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Scot Finnie, Microsoft Windows advocate and known best for his award-winning Scot's Newsletter, smacked Vista around the room a bit. When he was done there, he decided Microsoft itself needed a bit of dusting-up as well.
Linus Torvalds announced the first release candidate for the upcoming 2.6.21 kernel, ending the two-week merge window, "there's a lot of changes, as is usual for an -rc1 thing, but at least so far it would seem that 2.6.20 has been a good base, and I don't think we have anything *really* scary here." Linus noted that the tickless kernel patch was finally merged into the mainline kernel, "the most interesting core change may be the dyntick/nohz one, where timer ticks will only happen when needed. It's been brewing for a _loong_ time, but it's in the standard kernel now as an option." Thomas Gleixner explained a year ago how this could result in cooler CPUs and power savings, "the tickless kernel feature (CONFIG_NO_HZ) enables 'on-demand' timer interrupts: if there is no timer to be expired for say 1.5 seconds when the system goes idle, then the system will stay totally idle for 1.5 seconds."
After five years, I finally managed to put my
ideas into a book, which I would like to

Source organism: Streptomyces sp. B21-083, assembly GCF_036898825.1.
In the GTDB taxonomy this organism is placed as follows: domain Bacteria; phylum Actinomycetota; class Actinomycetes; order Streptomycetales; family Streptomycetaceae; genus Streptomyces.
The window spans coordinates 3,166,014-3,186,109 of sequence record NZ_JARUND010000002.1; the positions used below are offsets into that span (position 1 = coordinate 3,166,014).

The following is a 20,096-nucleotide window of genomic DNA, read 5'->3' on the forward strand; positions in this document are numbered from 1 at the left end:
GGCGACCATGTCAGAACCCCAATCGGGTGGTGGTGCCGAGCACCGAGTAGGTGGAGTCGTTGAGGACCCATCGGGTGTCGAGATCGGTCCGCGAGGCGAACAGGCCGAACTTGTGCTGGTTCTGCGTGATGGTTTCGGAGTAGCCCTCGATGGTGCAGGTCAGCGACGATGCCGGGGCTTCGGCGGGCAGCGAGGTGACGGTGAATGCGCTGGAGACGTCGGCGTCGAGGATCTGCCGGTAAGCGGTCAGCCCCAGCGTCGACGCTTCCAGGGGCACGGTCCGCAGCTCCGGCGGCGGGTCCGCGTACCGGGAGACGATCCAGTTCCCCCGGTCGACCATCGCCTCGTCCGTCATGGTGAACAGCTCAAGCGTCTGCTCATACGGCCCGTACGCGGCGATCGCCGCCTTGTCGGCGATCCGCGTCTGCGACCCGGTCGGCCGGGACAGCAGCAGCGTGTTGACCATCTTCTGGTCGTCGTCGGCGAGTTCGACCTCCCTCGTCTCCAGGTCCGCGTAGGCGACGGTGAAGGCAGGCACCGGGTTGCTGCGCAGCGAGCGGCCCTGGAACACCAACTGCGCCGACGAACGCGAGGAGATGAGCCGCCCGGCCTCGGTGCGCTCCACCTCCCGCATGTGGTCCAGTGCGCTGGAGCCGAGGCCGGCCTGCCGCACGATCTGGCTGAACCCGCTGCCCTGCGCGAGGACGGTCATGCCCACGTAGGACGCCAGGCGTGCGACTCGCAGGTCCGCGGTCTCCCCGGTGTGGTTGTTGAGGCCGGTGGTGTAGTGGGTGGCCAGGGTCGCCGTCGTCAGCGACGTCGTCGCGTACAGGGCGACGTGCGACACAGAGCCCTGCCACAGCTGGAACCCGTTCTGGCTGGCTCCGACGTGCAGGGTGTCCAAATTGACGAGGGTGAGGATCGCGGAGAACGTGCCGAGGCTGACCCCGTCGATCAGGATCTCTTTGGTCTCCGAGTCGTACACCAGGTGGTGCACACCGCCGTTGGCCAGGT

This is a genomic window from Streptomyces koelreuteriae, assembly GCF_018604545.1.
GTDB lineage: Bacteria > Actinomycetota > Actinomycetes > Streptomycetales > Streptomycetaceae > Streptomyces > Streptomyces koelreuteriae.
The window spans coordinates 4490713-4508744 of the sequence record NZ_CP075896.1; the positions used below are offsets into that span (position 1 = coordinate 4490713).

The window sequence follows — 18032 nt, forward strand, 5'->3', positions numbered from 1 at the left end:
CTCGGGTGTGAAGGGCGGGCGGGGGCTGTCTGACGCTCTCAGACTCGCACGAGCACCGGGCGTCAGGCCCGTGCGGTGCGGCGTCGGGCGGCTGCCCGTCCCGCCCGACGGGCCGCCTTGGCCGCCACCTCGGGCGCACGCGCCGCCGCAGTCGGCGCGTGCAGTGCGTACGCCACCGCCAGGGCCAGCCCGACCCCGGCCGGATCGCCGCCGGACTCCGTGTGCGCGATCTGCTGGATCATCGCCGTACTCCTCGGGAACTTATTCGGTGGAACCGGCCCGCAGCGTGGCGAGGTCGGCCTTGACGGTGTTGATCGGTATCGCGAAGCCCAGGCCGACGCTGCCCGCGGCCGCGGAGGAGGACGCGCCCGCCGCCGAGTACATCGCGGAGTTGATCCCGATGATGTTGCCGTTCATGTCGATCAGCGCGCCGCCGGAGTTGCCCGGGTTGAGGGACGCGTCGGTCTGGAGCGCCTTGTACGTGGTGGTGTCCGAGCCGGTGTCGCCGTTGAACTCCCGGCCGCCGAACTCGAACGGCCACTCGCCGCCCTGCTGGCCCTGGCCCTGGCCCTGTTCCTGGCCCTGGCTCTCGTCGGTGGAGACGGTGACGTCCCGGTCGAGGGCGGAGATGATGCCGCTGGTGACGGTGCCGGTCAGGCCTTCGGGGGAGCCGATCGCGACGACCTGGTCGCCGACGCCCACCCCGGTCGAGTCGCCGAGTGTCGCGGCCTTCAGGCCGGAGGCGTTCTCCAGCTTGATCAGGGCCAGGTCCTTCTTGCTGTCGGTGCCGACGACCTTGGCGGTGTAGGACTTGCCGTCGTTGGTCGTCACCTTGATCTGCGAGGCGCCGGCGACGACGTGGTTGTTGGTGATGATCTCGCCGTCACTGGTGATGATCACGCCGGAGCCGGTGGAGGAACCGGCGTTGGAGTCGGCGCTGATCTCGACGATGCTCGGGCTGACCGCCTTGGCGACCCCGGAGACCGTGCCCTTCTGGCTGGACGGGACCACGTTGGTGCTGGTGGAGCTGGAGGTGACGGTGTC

announce to the developers of the medical
software community, because I was greatly
influenced by their discussions. More information about the book can be foundhere
At a recent news conference, Microsoft CEO Steve Ballmer sought to impugn the character of the free/open source world by implying that it had no respect for the intellectual property rights of others. It's not just the enormous ignorance embodied by this duplicitous braggadocio that caught my eye, it's the fact that the claim is coming from a man associated with Microsoft, which is far and away the most notorious IP thief of all time.
The KOffice team today released KOffice 1.6.2, the second bug-fix release in their 1.6 series. Although this is a maintenance release, there are some new features in Krita (new filters and a smudge paint operation) and Kexi (a new User Mode to deploy Kexi applications). Many bugs were fixed, thanks to the helpful input of our users. We also have updated languages packs with no less than 4 new languages. You can read more about it in the announcement, and the release notes. A full changelog is also available. Currently, you can download binary packages for Kubuntu and SUSE.
Last month with the 8.33.6 release we had seen the first signs of Radeon X2000 (R600) product support. The AMD Radeon Xpress 1250 IGP (both Intel and AMD processor models) are supported by today's driver. Additional work has gone into the 8.34.8 drivers with this release to prepare for the Radeon X2000 launch shortly. More information will be available shortly.
This new Puppy has major improvements in the underlying architecture as well as the applications, and some new applets created by Puppy enthusiasts. Finally we have embraced the XDG menu system, our new PET package management system is further refined. New applets are Pfind (file finder), and Grafburn (CD/DVD burner). Upgrades are many, including Pupctorrent (torrent download client), Network Wizard, Pbcdripper (CD ripper), PuppyBackup, SoxGui (audio file 'Swiss army knife'), mtPaint, elscpi. Plus lots more - DistroWatch